- Identification of appropriate responses for depressing emotions
- Introduction of relaxation techniques as a coping mechanism
- Development of new, healthier responses than addictive tendencies
Tracking Goals the Smart Way
Patients struggling with depression can often find it difficult to let go of toxic behaviors. Fortunately, there are techniques that can help with this, one of which is known as “behavioral activation.” Behavioral activation is designed to help clients replace negative conduct with positive actions.
The first step is to keep detailed records of when negative behaviors arise to notice any patterns. After this, it’s a great idea to create a schedule of replacement activities, such as gratitude exercises or going for a walk.
In time, you can train yourself to take different actions that will serve to alleviate your depressive symptoms. Neuroplasticity is the art of rewiring the automatic thought patterns in the mind, and it has been well documented.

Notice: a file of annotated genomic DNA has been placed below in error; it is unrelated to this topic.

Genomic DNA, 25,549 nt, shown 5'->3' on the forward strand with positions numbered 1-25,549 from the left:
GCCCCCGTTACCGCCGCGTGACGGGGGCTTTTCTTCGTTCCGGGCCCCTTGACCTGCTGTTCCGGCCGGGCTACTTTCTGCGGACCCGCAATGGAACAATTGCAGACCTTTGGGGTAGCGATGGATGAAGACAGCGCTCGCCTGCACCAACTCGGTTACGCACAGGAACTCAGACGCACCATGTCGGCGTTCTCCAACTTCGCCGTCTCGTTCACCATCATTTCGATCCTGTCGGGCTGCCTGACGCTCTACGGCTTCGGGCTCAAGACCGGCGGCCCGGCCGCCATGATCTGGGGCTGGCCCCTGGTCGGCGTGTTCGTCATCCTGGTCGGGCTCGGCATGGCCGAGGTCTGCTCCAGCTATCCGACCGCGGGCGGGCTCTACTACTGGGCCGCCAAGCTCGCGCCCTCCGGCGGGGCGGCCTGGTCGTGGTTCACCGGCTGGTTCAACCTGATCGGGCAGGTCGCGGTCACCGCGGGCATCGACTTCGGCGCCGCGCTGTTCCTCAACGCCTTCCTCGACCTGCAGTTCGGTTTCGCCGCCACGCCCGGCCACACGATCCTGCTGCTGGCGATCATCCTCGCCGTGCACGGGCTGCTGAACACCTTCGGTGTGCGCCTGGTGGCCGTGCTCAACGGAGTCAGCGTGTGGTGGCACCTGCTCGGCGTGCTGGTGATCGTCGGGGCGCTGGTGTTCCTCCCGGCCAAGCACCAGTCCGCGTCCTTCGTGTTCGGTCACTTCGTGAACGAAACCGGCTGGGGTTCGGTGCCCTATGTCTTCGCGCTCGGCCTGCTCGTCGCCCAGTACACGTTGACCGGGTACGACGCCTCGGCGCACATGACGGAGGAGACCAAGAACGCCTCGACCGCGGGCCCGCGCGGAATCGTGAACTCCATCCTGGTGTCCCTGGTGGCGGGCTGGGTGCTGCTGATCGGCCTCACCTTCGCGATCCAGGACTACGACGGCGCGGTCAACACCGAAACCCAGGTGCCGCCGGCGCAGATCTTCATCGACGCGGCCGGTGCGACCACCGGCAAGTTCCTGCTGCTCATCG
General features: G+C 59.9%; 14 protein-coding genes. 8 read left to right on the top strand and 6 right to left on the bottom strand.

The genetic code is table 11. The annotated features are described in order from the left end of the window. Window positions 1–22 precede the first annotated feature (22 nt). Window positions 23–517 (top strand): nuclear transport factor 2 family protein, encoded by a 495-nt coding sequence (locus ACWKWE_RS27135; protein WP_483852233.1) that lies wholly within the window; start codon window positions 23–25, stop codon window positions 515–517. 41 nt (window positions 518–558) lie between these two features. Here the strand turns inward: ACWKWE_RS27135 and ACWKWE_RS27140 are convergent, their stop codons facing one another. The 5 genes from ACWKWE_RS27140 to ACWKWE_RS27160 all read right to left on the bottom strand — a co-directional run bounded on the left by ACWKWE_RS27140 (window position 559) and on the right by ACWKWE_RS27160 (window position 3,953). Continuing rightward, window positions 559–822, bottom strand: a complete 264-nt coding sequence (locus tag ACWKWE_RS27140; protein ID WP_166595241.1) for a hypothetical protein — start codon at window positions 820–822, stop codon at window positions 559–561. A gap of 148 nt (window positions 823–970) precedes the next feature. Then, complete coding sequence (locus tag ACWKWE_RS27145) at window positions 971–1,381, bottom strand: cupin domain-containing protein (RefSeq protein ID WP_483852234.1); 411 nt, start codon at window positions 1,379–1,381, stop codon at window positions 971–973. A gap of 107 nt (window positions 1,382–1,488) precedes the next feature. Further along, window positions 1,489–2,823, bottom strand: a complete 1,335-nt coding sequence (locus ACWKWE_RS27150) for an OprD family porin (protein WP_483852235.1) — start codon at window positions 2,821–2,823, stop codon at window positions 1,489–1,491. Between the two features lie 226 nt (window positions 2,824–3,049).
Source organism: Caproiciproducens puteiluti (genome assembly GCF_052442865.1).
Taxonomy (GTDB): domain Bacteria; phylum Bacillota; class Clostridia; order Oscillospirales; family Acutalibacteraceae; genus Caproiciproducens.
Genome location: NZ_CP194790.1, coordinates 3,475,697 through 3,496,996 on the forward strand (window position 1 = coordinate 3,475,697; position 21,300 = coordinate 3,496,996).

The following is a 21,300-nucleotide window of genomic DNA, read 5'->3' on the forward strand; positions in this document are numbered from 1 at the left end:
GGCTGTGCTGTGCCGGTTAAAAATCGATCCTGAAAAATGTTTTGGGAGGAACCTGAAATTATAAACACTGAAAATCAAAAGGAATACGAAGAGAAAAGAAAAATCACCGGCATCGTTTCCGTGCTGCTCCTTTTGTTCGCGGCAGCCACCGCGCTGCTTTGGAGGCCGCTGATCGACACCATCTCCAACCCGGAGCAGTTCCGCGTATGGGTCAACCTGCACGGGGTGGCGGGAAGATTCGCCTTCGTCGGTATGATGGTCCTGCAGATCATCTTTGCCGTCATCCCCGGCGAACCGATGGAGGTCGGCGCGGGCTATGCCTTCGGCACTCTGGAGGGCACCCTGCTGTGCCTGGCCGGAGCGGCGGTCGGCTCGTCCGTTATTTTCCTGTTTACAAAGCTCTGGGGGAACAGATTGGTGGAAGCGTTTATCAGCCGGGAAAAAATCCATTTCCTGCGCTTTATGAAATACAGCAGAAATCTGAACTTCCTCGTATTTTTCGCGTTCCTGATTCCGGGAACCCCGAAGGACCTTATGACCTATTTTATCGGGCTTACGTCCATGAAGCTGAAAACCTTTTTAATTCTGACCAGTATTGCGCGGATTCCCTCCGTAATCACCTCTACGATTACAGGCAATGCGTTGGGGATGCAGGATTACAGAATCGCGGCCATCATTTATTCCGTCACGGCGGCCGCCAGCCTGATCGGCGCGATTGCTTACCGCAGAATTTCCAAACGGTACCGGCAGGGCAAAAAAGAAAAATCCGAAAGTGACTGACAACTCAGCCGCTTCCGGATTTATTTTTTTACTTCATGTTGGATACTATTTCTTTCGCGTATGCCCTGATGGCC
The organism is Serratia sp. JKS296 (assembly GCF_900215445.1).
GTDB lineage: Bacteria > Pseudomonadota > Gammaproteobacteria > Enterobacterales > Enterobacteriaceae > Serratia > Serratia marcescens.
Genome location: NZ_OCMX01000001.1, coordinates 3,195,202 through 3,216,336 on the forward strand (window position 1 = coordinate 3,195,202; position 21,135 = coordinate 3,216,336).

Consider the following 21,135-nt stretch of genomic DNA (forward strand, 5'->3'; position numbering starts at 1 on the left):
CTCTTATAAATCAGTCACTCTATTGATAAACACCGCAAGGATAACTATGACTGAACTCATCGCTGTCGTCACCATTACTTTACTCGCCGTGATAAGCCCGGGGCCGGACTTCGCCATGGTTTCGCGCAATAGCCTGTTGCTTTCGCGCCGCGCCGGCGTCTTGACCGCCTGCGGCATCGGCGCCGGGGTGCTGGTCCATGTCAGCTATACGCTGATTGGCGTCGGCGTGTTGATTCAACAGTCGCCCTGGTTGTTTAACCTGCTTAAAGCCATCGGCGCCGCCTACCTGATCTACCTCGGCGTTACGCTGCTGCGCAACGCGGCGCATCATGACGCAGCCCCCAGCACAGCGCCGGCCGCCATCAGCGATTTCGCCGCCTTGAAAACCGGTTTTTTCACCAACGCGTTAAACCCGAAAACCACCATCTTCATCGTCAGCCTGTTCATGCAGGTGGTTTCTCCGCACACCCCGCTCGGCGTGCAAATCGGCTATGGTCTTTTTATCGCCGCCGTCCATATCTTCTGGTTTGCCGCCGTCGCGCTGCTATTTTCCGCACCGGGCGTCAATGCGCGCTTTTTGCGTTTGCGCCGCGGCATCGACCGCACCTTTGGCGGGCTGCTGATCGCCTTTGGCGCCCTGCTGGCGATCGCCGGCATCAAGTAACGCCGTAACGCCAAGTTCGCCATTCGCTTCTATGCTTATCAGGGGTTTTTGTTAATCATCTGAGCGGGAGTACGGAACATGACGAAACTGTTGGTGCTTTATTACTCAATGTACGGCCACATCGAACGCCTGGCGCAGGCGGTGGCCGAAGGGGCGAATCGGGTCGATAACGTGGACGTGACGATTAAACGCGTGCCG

Learning How to Cope With Depression
As mentioned earlier, therapy and medication are only one aspect of a more holistic approach to treating depression. That being said, these steps are super important and should never be overlooked! Other steps you can take alongside counseling and medicine include:
- Spend time with a support group or supportive people
- Engage in spiritual practices, including group interactions
- Find online chat rooms or message boards (designed for those suffering from depression)
- Don’t isolate yourself, as isolation breeds depression
- It has been found that building muscle reduces depression
- Any exercise is better than no exercise, and it can also increase your lifespan!
- Incorporate relaxation techniques such as meditation and mindfulness into your life
- Spend more time doing things that relax you, such as gardening or watching movies
- Eat regular meals and avoid processed foods as well as alcohol and caffeine
- Take frequent breaks by watching comedy clips, self-massaging, or dancing
The Bottom Line
The two most important aspects of a depression treatment plan include therapy and medication. If you haven’t already sought help, be sure to schedule an appointment with a psychiatrist as soon as possible.
They will be able to help you find the right combination of medicines that will help rebalance your brain chemicals. Therapy (either in-person or online) can help you develop healthy coping skills and manage your distress.
Last but not least, make sure to spend time with supportive people and eat a healthy diet. If you are interested in pursuing online counseling, we can help. To be matched to a psychologist who can help you and your unique needs, click right here.